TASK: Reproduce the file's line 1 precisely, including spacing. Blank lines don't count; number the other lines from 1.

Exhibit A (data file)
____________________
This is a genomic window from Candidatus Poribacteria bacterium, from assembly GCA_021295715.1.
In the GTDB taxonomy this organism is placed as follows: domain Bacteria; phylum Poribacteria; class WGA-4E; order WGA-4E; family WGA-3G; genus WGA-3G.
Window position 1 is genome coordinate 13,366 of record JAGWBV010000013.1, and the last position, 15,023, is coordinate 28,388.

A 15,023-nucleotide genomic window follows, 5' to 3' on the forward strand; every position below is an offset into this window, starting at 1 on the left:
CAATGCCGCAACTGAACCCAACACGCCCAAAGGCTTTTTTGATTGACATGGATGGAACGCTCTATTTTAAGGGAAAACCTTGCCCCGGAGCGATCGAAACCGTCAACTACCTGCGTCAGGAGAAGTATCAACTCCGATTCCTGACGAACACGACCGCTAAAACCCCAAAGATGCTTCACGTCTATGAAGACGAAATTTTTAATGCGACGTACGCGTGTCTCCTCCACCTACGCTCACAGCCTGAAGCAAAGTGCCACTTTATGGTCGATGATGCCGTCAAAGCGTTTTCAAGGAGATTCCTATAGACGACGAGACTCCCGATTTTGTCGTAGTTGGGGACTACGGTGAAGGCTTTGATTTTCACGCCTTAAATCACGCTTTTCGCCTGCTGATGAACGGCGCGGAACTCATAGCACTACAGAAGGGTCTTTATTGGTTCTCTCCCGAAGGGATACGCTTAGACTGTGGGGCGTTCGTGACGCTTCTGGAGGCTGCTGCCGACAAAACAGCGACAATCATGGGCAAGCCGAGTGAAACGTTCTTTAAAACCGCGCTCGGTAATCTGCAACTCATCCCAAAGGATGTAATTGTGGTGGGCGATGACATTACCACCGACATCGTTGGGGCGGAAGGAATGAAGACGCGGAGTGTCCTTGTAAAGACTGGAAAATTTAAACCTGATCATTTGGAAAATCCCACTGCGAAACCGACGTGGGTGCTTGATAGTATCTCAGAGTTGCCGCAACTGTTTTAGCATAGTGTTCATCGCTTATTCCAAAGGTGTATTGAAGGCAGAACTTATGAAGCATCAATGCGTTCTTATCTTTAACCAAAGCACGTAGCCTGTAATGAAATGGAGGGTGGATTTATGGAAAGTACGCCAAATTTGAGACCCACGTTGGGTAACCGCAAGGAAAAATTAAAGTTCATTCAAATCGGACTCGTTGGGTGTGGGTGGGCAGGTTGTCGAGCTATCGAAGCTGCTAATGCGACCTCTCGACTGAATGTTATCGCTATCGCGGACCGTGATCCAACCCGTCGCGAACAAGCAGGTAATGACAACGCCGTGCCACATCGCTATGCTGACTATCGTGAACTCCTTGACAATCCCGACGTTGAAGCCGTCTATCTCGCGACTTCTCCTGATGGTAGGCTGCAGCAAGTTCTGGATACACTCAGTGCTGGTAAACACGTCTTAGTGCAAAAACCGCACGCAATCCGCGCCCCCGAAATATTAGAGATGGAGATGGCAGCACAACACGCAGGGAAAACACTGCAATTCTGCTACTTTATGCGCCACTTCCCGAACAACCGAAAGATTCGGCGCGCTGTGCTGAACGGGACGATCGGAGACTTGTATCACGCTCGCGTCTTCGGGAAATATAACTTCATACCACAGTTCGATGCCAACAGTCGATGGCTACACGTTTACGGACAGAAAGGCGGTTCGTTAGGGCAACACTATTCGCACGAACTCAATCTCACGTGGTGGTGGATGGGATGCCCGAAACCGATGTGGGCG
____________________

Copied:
This is a genomic window from Candidatus Poribacteria bacterium, from assembly GCA_021295715.1.